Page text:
Music therapy is a relatively new career for musicians, and it’s as exciting and vital as the traditional ones. A music therapist combines their counseling knowledge with their extensive skills in music to treat people with conditions or disorders such as dementia, depression, ADHD, substance abuse, etc. 

The duties of a music therapist can vary widely according to their preferred form of counseling, including writing music, playing instruments, selecting specific records for patients, and many more. The fun thing about being a music therapist is that each day you’ll be trying different things, and each client will have their own set of needs to which you’ll have to adapt to give them all the help they need. 

To practice music therapy, one has to get a bachelor’s degree in music, with many universities and colleges offering specific degree programs for this exact profession. You can also get a master’s or a doctorate degree to become a music therapist, and the level of your degree will also affect your annual salary. 

Music therapists can be self-employed; however, they can also be found in hospitals, rehabilitation centers, or mental health facilities.

Sound designer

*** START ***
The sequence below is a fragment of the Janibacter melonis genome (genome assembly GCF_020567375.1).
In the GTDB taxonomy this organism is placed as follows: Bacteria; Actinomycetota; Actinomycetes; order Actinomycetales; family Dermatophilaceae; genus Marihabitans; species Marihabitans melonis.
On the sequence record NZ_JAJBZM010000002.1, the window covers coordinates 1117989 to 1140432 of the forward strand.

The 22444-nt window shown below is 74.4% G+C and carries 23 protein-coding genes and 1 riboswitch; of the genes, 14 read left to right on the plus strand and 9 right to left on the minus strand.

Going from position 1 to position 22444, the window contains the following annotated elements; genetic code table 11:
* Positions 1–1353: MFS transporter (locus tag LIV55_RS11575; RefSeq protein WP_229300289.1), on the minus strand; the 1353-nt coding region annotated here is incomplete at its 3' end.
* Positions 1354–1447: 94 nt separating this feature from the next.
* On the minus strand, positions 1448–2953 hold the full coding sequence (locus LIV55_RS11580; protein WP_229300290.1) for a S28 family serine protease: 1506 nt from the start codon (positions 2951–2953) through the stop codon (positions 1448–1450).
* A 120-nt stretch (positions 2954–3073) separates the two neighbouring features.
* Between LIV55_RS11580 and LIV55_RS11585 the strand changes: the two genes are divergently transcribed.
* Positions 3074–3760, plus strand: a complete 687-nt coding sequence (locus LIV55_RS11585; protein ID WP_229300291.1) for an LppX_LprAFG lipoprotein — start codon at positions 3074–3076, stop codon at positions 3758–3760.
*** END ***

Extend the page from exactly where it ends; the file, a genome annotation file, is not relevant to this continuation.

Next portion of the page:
Sound designers are creative artists who create and control sound in whatever media they work in. They capture original sound elements, modify existing sounds, or sometimes combine the two to create something new. The duties of a sound designer differ from industry to industry and from production to production. No matter what the project is, all they work with is sound.

Basically, a sound designer searches through audio libraries and finds the right sounds for a project. When the sounds they need cannot be found or licensed, sound designers record them in the studio and process them through digital audio workstations to create the exact effect they were looking for. 

However, most sound designers do much more than this. To be a good sound designer, you’ll need to be a jack-of-all-trades, as you’ll be required to place mics, record dialogue, edit dialogue, mix sound, and record sounds in the field, depending on what project they’re employed in. 

Sound engineer